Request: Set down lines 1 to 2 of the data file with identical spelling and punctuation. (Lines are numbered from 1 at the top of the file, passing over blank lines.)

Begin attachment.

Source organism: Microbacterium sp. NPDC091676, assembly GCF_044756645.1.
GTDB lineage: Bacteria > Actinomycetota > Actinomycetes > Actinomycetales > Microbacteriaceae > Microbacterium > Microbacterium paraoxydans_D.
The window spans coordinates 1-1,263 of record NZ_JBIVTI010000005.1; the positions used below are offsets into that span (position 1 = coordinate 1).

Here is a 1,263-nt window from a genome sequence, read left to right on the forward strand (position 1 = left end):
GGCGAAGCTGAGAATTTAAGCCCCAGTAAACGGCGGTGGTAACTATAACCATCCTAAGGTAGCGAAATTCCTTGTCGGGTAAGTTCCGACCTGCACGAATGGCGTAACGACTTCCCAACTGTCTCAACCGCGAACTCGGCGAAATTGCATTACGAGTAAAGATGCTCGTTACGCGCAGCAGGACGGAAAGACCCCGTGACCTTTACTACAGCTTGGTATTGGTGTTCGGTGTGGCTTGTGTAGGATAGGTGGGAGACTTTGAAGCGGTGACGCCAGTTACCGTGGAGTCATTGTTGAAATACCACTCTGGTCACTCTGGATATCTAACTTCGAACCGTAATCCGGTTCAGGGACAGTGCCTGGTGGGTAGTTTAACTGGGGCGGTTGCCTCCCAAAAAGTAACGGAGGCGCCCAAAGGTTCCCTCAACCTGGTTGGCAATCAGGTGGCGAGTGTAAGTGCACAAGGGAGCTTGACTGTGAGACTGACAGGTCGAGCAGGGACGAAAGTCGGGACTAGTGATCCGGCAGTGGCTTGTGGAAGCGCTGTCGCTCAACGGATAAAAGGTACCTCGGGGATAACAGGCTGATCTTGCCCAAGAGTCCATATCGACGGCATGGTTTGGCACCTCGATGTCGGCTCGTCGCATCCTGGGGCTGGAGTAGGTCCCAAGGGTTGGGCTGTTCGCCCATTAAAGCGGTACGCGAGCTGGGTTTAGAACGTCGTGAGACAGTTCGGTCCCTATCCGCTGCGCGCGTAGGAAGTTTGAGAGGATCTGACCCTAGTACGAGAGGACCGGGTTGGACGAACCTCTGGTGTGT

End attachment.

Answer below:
Source organism: Microbacterium sp. NPDC091676, assembly GCF_044756645.1.
GTDB lineage: Bacteria > Actinomycetota > Actinomycetes > Actinomycetales > Microbacteriaceae > Microbacterium > Microbacterium paraoxydans_D.